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Why Nigeria’s 178,000MW renewable energy target may fail – GenCos

By Kingsley Jeremiah, Abuja
18 January 2023   |   4:57 am
Plans by the Federal Government to generate 178,00 megawatts of electricity through renewable energy may remain a mirage, power generation companies have said.

Plans by the Federal Government to generate 178,00 megawatts of electricity through renewable energy may remain a mirage, power generation companies have said.

Managing Director of the Association of Power Generation Companies (APGC), Dr Joy Ogaji said the challenges that kept the power sector in limbo in the past persist and may remain bottlenecks to the sector unless addressed.

To achieve the ambitious energy plan, the FG is scouting for investors to raise $1.22 trillion to shift its energy sources to renewable, with a projected 178,000 Megawatts of electricity over the next 27 years.

Minister of Science, Technology and Innovation, Adeleke Mamora dropped the hint while launching the ambitious plan at the 13th International Renewable Energy Agency (IRENA) Assembly in Abu Dhabi, United Arab Emirates (UAE).

Though renewable energy generation in the country is currently around 1,000MW, the Federal Government and its partners, especially International Renewable Energy Agency (IRENA) are pitching to global investors the ambitious plan aimed at ending energy poverty, addressing climate change and aiding Nigeria in achieving Paris Agreement projections as well as the Sustainable Development Goals.

Ogaji said while Nigeria is never short of plans this year, implementation, monitoring and enforcement have been the problem and may be the same problem for the laudable programme.

According to her, for any plan to work effectively, it must be underpinned by a policy for needed guidance, consistency, accountability, efficiency, and clarity on how such a plan can be implemented.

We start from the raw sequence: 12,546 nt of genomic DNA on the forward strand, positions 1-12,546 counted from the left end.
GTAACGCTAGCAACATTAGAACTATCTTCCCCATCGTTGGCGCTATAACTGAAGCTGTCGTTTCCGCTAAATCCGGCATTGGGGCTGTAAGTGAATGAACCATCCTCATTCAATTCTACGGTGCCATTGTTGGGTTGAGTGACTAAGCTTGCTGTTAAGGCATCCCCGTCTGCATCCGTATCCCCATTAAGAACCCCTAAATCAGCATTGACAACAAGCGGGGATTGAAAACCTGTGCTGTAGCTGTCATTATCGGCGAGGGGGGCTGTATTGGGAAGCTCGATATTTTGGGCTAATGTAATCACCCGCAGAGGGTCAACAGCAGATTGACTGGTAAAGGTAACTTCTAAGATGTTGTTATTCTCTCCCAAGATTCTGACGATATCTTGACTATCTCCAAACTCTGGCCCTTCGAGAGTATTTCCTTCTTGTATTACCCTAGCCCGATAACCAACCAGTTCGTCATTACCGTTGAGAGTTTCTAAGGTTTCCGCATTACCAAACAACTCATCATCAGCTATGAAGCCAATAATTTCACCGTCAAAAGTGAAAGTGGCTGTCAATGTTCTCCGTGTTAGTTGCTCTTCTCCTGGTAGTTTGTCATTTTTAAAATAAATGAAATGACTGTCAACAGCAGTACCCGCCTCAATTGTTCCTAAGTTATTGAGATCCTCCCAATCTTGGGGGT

“Key amongst these policies and plans are the Sustainable Energy for All Action Agenda (SE4ALL) and the Renewable Energy and Energy Efficiency Policy plan (REEEP), popularly known as the electricity vision 30:30:30.

“The Renewable Energy Roadmap, though a welcome development, if not properly structured with a firm securitization arrangement, may end up like every other roadmap which at best can be described as paper tiger or looking only good on paper retiring on the shelves like others gathering the harmattan dust and eaten eventually by the wood ants,” Ogaji said.

Ogaji said the challenge of demand in the country must also be confronted, stressing that Nigeria at an estimated population of 216 million by global standard should be consuming about 200, 000 MW if 1,000 MW is allocated to one million people however, the reality of the country only utilising 4000MW questions the forecast of Renewable Energy Road Map.

She decried that Africa, though the world’s second largest continent with over 1.3 billion people, remained the least electrified region in the world.